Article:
Tuesday, April 1, 2014

The Best Students are Teachers

I am extraordinarily lucky to have had the opportunity to pursue two careers--writing and teaching. Although I'm no longer a teacher (I used to teach English to high school students), there's a part of me that still sees the world through an educator's eyes. I'll visit a museum and think of my former students who would like to see the exhibit, or I'll read something and think to myself, "that would make a great lesson!" I've harassed Laura, my fellow teacher and dear friend, more than a few times with ideas for her to turn something into a lesson because I'm no longer in the classroom.

This is probably why I'm an active mod over at the YA Writers group on Reddit, why I make blog posts about books that are sometimes in an academic or instructional variety, and why my favorite style of presentation to give is a Q&A. It's also probably why I identified so strongly with Hermione Granger.

I'm always afraid of pushing the Hermione-ness of myself too much, and I try not to be a know-it-all, but if you're my friend, there's a 99% chance I've tried to one-up you in a conversation, or slip in a random historical fact, or inserted a weird bit of trivia. It should be noted that the husband won't play Trivial Pursuit with me, and that's probably why we've got such a happy marriage.

But seeing the world with an eye for education has definitely helped me to understand the world better, and to seek out the why of things.

Teaching something forces you to know more about the subject than a student does. This was the first thing I learned as a teacher, the most important lesson, and the one that has stayed with me. I thought I was so smart as a college student. I had a decent GPA, I was young, I was brilliant, I was going to change the world! But knowing the answers to the test don't always mean you understand why an answer exists.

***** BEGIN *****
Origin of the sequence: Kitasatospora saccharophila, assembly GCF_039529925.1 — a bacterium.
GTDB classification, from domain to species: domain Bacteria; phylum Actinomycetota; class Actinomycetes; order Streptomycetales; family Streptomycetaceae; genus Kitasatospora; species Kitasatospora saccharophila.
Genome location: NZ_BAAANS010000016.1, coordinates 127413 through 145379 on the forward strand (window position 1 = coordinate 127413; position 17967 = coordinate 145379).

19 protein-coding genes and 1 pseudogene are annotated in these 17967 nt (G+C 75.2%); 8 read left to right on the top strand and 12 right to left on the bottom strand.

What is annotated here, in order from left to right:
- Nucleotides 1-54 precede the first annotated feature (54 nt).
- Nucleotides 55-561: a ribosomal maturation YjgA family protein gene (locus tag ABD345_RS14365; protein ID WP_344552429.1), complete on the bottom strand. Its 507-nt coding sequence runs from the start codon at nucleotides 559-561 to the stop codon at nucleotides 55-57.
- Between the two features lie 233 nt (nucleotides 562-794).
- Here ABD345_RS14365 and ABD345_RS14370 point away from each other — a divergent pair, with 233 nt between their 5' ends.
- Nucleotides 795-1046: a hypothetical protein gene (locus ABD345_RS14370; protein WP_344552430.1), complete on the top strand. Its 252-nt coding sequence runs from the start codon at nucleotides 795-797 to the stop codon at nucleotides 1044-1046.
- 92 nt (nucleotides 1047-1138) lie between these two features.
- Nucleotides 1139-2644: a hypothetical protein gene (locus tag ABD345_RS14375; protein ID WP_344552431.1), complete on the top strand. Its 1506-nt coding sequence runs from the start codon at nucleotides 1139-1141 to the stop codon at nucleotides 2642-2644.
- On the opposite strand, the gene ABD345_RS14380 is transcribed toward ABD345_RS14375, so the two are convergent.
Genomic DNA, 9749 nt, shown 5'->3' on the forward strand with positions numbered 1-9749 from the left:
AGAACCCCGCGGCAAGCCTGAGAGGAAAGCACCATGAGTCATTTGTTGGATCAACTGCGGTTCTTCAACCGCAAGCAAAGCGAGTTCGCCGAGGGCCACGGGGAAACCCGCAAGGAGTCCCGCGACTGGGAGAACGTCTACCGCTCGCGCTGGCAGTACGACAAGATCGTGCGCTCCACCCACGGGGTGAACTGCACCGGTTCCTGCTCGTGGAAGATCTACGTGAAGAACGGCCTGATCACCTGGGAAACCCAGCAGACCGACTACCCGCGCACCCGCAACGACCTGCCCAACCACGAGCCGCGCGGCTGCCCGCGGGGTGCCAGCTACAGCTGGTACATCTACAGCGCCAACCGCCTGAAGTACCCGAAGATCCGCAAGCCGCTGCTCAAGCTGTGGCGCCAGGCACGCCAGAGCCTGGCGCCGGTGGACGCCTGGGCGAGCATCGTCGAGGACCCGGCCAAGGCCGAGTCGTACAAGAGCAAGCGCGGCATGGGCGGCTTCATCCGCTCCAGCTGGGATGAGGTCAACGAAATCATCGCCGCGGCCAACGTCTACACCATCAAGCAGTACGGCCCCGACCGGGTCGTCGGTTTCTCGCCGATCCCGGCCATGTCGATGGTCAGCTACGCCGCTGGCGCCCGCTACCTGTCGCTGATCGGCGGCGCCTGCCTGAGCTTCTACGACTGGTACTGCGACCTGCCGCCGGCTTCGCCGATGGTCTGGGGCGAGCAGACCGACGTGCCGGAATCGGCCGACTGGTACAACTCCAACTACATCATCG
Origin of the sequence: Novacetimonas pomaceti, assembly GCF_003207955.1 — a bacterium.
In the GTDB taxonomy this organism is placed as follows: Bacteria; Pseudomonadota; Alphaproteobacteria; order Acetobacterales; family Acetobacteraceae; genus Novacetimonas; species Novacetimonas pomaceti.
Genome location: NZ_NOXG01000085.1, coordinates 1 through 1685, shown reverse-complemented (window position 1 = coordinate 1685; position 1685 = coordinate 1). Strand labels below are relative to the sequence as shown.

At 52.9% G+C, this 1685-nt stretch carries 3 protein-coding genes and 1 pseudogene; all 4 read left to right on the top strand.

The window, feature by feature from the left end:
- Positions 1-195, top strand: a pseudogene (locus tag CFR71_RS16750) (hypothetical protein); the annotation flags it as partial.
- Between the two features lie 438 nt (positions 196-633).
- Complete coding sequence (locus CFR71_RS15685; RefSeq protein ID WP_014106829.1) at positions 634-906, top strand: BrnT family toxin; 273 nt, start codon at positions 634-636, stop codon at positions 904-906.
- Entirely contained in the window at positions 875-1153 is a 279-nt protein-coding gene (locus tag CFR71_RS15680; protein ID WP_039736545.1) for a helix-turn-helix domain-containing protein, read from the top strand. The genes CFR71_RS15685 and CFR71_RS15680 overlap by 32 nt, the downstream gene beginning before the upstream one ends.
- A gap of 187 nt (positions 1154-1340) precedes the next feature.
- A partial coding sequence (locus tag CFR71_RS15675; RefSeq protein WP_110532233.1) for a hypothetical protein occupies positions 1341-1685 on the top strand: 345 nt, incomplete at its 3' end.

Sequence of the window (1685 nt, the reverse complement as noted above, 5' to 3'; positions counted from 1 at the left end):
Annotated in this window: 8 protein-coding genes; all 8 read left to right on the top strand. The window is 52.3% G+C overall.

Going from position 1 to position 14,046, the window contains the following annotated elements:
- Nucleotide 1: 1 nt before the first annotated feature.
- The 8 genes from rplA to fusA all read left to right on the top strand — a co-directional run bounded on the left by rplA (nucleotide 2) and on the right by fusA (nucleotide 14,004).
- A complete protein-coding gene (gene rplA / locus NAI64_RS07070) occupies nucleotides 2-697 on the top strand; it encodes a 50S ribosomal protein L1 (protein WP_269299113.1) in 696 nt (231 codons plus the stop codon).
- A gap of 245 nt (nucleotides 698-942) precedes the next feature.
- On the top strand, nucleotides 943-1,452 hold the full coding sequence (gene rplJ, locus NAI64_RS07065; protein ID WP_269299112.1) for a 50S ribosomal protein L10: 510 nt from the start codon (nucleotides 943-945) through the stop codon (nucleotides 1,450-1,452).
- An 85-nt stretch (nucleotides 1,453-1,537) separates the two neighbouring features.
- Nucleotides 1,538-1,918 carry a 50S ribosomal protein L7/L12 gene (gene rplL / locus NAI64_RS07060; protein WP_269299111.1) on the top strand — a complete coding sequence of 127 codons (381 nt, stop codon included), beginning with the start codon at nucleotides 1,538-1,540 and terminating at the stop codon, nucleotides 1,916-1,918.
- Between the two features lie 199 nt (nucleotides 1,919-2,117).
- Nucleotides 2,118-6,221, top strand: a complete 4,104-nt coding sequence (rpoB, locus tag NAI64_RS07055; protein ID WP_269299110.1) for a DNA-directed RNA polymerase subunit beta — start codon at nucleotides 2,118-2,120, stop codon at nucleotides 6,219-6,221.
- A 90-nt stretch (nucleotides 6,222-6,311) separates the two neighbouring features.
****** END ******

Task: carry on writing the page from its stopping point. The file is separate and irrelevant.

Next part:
My first few weeks of teaching taught me more about education than five years of college and two degrees and three certificates did. I did far more homework as a teacher than as a student. I prepared a million times more. For every page my students read, I read ten. When I taught a novel, I read not only the novel, but all the criticism, all the analyses, all the background.

In order to condense my lesson into a short, 90 minute lecture, I compiled enough information to fill a book.

Every year, at least one kid would ask: "Why do we have to learn English anyway? How is that going to help us in the real world?" And every year, I struggled to find an answer. Math and science are easy to see the relevance of. Vocational studies had real-world implications. Even PE could have a lasting effect on the body, if not the mind. But English...it was all just stories and grammar, right? And while lessons on the parts of speech and how to compose a resume are helpful, the literature--the core of every English class--has no real world implications, do they? Your ability to read Shakespeare will likely no effect your chances of securing a job; your understanding of symbolism in modern literature won't get you a pay raise.

Except English classes and literature aren't about what you learn. I don't really care if you know that Moby Dick is a whale or not. English classes and literature are about how you learn, and what matters is that you understand the futility of Captain Ahab's quest.

I never really had a good answer for "why do we have to learn English" when I was a teacher. I tried--the quickest way to distract me from a lesson and invoke a thirty-minute rant from me was to ask that question during class. But it's only now, as a writer, as someone who's making literature, that I realize the importance of it. Just as, as a teacher, I had to truly understand a subject before I could teach it, as a writer, I have to understand the importance of literature before I can write it. And just as my point as a teacher was always to help guide my students into understanding rather than rote memorization, my goal as a writer is to show the world and the character and the story and leave the meaning to grow in the reader's mind.

Writing books isn't just about telling a story. It's about creating a story not of ink and paper, but of thoughts and ideas. If I've done my job--and I try very hard to do this with everything I write--then the story exists beyond the book. It changes the way you see not just the characters, but yourself.

That's why we learn English lit.

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